I previously wrote about morning routines (here), and their importance in setting us up for the greatest possible amount of success and happiness throughout the day. Today’s post is about evening routines. The best way to make sure that your morning routine is effective; that you can wake up early, and take some time to work on things that matter to you, is to have an effective evening routine allowing you to go to bed easily, getting a proper recovery before your next day begins. I will begin with a list of the key components of a good evening routine and then elaborate upon those in the paragraphs to follow.
The key components to an effective evening routine:
1. 1. Eliminate Stimulations
2. 2. Smart Nutrition Choices
3. 3. Proper Prior Preparation
1. 1. Eliminating Stimulations. For most of us, the typical evening is spent watching several hours of tv in bed before we check the clock and realize: “damn, its midnight already!” Then we quickly turn off the screen, close our eyes and try to fall asleep – inevitably finding difficulty going to sleep and frequent awakenings throughout the night. Any screen contains blue light, an excitatory form of energy that impedes our circadian rhythm, the cycle that controls our sleep pattern, by blocking melatonin, a hormone associated with rest and quality sleep. Exposing ourselves to any form of blue light within 30 minutes of sleep will lead to greater difficulty falling asleep and more restlessness throughout the night, causing us to miss out on Rapid Eye Movement (REM) sleep, the part of sleep that is most beneficial.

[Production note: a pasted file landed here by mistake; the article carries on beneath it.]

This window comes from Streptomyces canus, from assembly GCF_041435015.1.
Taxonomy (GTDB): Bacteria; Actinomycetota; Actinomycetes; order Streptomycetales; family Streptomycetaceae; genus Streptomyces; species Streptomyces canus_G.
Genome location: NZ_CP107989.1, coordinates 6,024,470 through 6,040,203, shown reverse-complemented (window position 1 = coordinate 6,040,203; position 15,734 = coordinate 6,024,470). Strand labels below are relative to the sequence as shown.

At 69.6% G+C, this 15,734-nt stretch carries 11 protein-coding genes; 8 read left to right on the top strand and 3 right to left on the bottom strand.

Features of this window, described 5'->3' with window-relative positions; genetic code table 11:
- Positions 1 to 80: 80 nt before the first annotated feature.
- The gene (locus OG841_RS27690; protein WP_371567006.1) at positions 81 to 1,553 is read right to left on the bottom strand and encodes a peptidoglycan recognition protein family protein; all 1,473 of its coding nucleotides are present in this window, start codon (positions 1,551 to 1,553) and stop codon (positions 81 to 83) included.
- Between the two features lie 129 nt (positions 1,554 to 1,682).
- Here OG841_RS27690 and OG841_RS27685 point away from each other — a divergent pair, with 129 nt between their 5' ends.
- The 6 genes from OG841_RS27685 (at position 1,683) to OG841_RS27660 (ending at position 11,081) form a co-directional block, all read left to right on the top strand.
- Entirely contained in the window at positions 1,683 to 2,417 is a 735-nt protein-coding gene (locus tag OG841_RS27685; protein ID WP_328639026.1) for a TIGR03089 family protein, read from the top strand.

The best advice here is to put down your phone no less than 30 minutes prior to your desired bed time. This may sound difficult but trust me, that late night email from your boss can wait until the morning. Put it on do not disturb mode, and let it sit. If anybody truly needs to reach you, you can setup a bypass to do not disturb, allowing certain contacts access. That way you wont miss an emergency call from your children or significant other. With regards to the tv, try your best to not watch it at all before bed, but if you must, see if you can download a blue light filter or purchase yourself some blue light filtering glasses. Most TV’s are connected to the internet and can download apps that filter blue light. I use one for my laptop as my favorite pre-bed activity is reading on my laptop. This allows us to continue enjoying our tv, but without the harmful blue lights that will negatively impact our sleep.